Then there are the constant notifications and reminders. These are so frequent, and so annoying that I assumed there MUST be a way to deactivate them in the options. I cannot find one, and now growl each time the game pops up a placard saying “DO THIS MISSION. Y'KNOW, IF YOU WANT.” Get out! GET OUT.
They get in the way. And perhaps I shouldn't mind, because it's such a gamey game, if you know what I mean. There's always a hang-glider ready to go when you want to fly off a cliff. The landscape is littered with things set up just so, as only a really artfully crafted game can be. It's heavily scripted and at the same time thrillingly free-flowing and open. Perhaps the signposts shouldn't annoy me, but they do. Such a big, stupid piece of UI to be constantly crammed into my awareness.
The PC port is largely pleasing. You can alter the FOV a bit, with a slider, and it's possible to play in a borderless window, making it easy to tab out and tell John about killing a crocodile with a landmine. It also looks pretty damned good, running well on my machine, and with plenty of detail turned up. And the detail options are wide ranging, with multiple options for texture detail, post-processing, and so forth. It supports MSAA anti-aliasing, and you can turn off mouse acceleration. All in all, a good showing from the options department.
Always-on UbiDRM is gone, of course, but you do have to activate the game through Uplay the first time you play the game, and you need to use Uplay to launch it, even if you are launching it in offline mode. Offline mode basically reduces you to just the story option, snipping co-op and multiplayer options out of the main game menu. Cloud saving and achievements vanish, too. It's pretty much as you'd expect from a modern game, and Ubi seem to be making it work for the PC. (Which I am certain, as I read these words back to myself, is a statement inviting this game to deliver a world of serious bugs, currently invisible to me, to the PC version at retail. But, hey, that's life. I've been enjoying myself, and I'm going to report that.)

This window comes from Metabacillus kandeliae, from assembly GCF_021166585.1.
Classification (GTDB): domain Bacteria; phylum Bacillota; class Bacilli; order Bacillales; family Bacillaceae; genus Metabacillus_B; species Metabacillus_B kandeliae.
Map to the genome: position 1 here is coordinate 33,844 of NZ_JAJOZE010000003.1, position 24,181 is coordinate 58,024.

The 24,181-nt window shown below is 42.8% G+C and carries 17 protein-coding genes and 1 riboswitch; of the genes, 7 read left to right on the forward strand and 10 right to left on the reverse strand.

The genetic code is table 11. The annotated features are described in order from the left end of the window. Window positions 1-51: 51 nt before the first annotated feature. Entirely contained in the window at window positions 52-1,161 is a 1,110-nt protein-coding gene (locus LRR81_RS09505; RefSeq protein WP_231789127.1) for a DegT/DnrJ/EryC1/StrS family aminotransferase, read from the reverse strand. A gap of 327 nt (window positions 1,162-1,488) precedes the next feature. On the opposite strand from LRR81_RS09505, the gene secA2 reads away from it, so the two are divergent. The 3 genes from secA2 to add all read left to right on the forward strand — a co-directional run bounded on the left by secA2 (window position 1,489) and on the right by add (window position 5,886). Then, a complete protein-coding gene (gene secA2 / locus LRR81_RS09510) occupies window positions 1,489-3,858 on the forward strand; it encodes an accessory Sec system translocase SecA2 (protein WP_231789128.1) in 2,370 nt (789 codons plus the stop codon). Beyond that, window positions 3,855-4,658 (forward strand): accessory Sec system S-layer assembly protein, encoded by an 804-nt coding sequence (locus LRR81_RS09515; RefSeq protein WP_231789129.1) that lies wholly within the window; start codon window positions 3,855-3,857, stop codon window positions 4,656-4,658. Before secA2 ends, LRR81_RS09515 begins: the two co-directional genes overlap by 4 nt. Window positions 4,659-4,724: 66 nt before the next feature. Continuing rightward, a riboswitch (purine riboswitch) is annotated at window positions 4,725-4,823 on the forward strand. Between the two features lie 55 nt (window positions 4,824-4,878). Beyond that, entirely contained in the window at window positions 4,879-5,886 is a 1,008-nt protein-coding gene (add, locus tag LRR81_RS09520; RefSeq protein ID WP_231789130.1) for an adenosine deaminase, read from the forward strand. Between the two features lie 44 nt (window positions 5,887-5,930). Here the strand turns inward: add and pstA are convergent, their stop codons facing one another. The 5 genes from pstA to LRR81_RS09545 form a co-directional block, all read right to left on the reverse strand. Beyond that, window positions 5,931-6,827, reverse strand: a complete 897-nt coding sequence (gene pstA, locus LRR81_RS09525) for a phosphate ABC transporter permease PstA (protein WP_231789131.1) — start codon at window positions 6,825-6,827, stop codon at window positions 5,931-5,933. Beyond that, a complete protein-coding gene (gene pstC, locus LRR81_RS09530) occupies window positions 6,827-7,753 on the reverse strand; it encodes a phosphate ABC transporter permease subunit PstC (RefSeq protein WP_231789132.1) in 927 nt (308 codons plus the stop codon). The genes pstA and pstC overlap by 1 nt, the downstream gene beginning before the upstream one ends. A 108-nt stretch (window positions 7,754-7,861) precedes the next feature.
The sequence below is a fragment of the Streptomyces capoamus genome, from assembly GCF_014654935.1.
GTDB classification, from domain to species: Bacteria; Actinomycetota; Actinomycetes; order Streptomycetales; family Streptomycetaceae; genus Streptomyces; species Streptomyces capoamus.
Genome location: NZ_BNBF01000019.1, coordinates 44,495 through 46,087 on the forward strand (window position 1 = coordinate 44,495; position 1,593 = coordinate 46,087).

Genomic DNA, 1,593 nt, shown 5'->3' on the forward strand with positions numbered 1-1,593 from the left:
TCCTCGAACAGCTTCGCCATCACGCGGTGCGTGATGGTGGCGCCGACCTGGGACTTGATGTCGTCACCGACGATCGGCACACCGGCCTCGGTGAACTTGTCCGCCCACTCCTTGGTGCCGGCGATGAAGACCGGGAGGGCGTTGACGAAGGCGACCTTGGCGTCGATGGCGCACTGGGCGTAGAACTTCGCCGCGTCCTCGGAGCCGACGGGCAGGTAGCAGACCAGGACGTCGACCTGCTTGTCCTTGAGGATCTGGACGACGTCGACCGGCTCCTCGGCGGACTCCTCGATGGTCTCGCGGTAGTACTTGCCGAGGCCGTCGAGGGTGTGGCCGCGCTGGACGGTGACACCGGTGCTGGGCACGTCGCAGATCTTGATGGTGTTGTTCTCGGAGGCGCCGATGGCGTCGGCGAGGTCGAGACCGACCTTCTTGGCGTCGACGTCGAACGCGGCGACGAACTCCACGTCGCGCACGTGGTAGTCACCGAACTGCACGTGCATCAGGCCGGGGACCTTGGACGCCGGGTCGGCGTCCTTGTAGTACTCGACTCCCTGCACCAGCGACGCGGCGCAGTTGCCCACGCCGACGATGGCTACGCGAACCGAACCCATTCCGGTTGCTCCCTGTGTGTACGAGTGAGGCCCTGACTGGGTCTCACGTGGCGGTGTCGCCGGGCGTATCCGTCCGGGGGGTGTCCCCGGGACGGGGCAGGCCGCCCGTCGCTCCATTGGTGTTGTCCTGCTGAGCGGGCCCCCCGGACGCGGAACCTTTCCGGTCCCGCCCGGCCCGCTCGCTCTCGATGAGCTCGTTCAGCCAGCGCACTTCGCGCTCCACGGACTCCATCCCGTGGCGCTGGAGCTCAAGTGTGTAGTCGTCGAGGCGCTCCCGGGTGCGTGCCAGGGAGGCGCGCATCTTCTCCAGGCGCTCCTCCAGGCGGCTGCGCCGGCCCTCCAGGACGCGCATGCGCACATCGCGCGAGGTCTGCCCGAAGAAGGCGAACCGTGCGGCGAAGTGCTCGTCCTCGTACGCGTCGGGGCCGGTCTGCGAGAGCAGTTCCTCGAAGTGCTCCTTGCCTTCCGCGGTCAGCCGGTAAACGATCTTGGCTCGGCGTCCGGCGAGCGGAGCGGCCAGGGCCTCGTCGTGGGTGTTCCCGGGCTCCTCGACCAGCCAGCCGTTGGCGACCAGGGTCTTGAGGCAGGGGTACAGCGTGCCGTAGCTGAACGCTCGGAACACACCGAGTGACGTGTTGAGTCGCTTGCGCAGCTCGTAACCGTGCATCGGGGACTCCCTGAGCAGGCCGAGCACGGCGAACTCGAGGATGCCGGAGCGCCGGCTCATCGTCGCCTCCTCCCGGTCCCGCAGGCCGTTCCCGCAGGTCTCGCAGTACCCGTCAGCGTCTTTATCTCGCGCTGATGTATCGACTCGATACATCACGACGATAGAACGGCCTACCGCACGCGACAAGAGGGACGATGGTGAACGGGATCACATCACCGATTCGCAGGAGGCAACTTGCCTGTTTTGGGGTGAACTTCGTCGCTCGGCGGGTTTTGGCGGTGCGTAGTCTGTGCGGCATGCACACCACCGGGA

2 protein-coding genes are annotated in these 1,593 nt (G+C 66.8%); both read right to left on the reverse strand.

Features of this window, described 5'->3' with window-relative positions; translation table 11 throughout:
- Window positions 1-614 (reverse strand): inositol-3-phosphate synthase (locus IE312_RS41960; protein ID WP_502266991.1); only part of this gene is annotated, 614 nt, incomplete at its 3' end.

Let's conclude, because I should wrap this up and go racing off down the beach in a stolen jeep. Last week we started to compile our end of year list – the games that will sit atop the site in December, as a reminder of what the year had to offer. As of this week I will be firmly entering Far Cry 3 on that list. In all honesty Far Cry 3 had barely entered my consciousness before now, despite the endless flood of trailers and preview jabber. In a year that contained Dishonored and Borderlands 2, I barely gave it a second glance. Perhaps it was residual disappointment from other “open” FPS games or perhaps it was just a baseless cynicism on my part – a feeling that Ubisoft wouldn't be able to do anything that really captured my imagination.
But they did, and it has.
Far Cry 3 is a huge thing, and I am only really reporting on the lavish single-player campaign here. There's co-op and true multiplayer, too (although no dedicated servers, as our newsfeed previously noted). There's even a map editor app for multiplayer, as there was with Far Cry 2.
And let's make a note of something about this third game as I close: It's better than Far Cry 2. Whether or not you liked that game is, I think, irrelevant. Because it has kept what was good – the mad rallying of the driving, the fire propagation, the needlessly horrifying first-aid – and builds on everything else. For some people, I am sure, this will be game of the year. It's certainly the game I hoped Far Cry 2 would be back in 2008. This new game doesn't quite manage to clinch 2012 for me, but I have awkward tastes. For most people, I suspect, this will be cocktails and barbecues on the beach. Right as the year closes, we have another reason to be cheerful.
Far Cry 3 is released on November 29th in Europe, November 30th in the UK, and December 4th in the US.